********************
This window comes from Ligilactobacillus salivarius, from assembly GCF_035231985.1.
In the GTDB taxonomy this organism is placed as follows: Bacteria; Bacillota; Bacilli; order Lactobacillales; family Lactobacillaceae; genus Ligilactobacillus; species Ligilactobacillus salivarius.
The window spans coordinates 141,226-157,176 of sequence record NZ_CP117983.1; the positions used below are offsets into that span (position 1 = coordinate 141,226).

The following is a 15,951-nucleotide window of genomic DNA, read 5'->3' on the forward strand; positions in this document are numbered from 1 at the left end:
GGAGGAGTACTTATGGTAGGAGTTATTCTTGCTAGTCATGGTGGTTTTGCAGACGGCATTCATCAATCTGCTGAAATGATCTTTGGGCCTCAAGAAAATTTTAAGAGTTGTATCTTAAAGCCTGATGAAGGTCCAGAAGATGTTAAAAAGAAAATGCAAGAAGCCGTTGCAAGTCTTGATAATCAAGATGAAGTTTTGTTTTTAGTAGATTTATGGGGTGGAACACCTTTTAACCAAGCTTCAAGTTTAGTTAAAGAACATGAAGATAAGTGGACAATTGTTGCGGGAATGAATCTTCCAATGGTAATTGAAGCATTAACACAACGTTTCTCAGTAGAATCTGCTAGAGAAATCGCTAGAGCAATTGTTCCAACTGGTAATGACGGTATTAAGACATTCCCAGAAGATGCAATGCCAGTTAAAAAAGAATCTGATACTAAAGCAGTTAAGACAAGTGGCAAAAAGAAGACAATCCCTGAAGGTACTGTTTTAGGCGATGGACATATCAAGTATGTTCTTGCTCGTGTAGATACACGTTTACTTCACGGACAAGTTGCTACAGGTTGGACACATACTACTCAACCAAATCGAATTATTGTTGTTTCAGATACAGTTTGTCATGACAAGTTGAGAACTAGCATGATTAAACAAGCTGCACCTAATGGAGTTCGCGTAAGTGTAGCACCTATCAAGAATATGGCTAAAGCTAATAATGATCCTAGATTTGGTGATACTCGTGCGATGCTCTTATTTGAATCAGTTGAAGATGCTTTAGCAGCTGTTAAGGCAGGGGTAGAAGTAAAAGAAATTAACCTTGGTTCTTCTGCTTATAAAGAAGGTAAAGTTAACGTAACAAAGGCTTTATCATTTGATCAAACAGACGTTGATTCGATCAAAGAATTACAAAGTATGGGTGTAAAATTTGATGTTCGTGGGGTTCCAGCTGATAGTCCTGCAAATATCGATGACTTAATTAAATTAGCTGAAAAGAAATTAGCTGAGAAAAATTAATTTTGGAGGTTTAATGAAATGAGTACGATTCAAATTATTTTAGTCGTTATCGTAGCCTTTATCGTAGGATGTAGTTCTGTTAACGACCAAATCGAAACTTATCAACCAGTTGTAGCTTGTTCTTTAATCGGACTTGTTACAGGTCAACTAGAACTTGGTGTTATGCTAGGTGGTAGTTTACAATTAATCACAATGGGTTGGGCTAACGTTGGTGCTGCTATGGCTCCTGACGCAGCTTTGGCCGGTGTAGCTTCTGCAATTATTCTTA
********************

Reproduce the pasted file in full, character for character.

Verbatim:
This window comes from Ligilactobacillus salivarius, from assembly GCF_035231985.1.
In the GTDB taxonomy this organism is placed as follows: Bacteria; Bacillota; Bacilli; order Lactobacillales; family Lactobacillaceae; genus Ligilactobacillus; species Ligilactobacillus salivarius.
The window spans coordinates 141,226-157,176 of sequence record NZ_CP117983.1; the positions used below are offsets into that span (position 1 = coordinate 141,226).

The following is a 15,951-nucleotide window of genomic DNA, read 5'->3' on the forward strand; positions in this document are numbered from 1 at the left end:
GGAGGAGTACTTATGGTAGGAGTTATTCTTGCTAGTCATGGTGGTTTTGCAGACGGCATTCATCAATCTGCTGAAATGATCTTTGGGCCTCAAGAAAATTTTAAGAGTTGTATCTTAAAGCCTGATGAAGGTCCAGAAGATGTTAAAAAGAAAATGCAAGAAGCCGTTGCAAGTCTTGATAATCAAGATGAAGTTTTGTTTTTAGTAGATTTATGGGGTGGAACACCTTTTAACCAAGCTTCAAGTTTAGTTAAAGAACATGAAGATAAGTGGACAATTGTTGCGGGAATGAATCTTCCAATGGTAATTGAAGCATTAACACAACGTTTCTCAGTAGAATCTGCTAGAGAAATCGCTAGAGCAATTGTTCCAACTGGTAATGACGGTATTAAGACATTCCCAGAAGATGCAATGCCAGTTAAAAAAGAATCTGATACTAAAGCAGTTAAGACAAGTGGCAAAAAGAAGACAATCCCTGAAGGTACTGTTTTAGGCGATGGACATATCAAGTATGTTCTTGCTCGTGTAGATACACGTTTACTTCACGGACAAGTTGCTACAGGTTGGACACATACTACTCAACCAAATCGAATTATTGTTGTTTCAGATACAGTTTGTCATGACAAGTTGAGAACTAGCATGATTAAACAAGCTGCACCTAATGGAGTTCGCGTAAGTGTAGCACCTATCAAGAATATGGCTAAAGCTAATAATGATCCTAGATTTGGTGATACTCGTGCGATGCTCTTATTTGAATCAGTTGAAGATGCTTTAGCAGCTGTTAAGGCAGGGGTAGAAGTAAAAGAAATTAACCTTGGTTCTTCTGCTTATAAAGAAGGTAAAGTTAACGTAACAAAGGCTTTATCATTTGATCAAACAGACGTTGATTCGATCAAAGAATTACAAAGTATGGGTGTAAAATTTGATGTTCGTGGGGTTCCAGCTGATAGTCCTGCAAATATCGATGACTTAATTAAATTAGCTGAAAAGAAATTAGCTGAGAAAAATTAATTTTGGAGGTTTAATGAAATGAGTACGATTCAAATTATTTTAGTCGTTATCGTAGCCTTTATCGTAGGATGTAGTTCTGTTAACGACCAAATCGAAACTTATCAACCAGTTGTAGCTTGTTCTTTAATCGGACTTGTTACAGGTCAACTAGAACTTGGTGTTATGCTAGGTGGTAGTTTACAATTAATCACAATGGGTTGGGCTAACGTTGGTGCTGCTATGGCTCCTGACGCAGCTTTGGCCGGTGTAGCTTCTGCAATTATTCTTA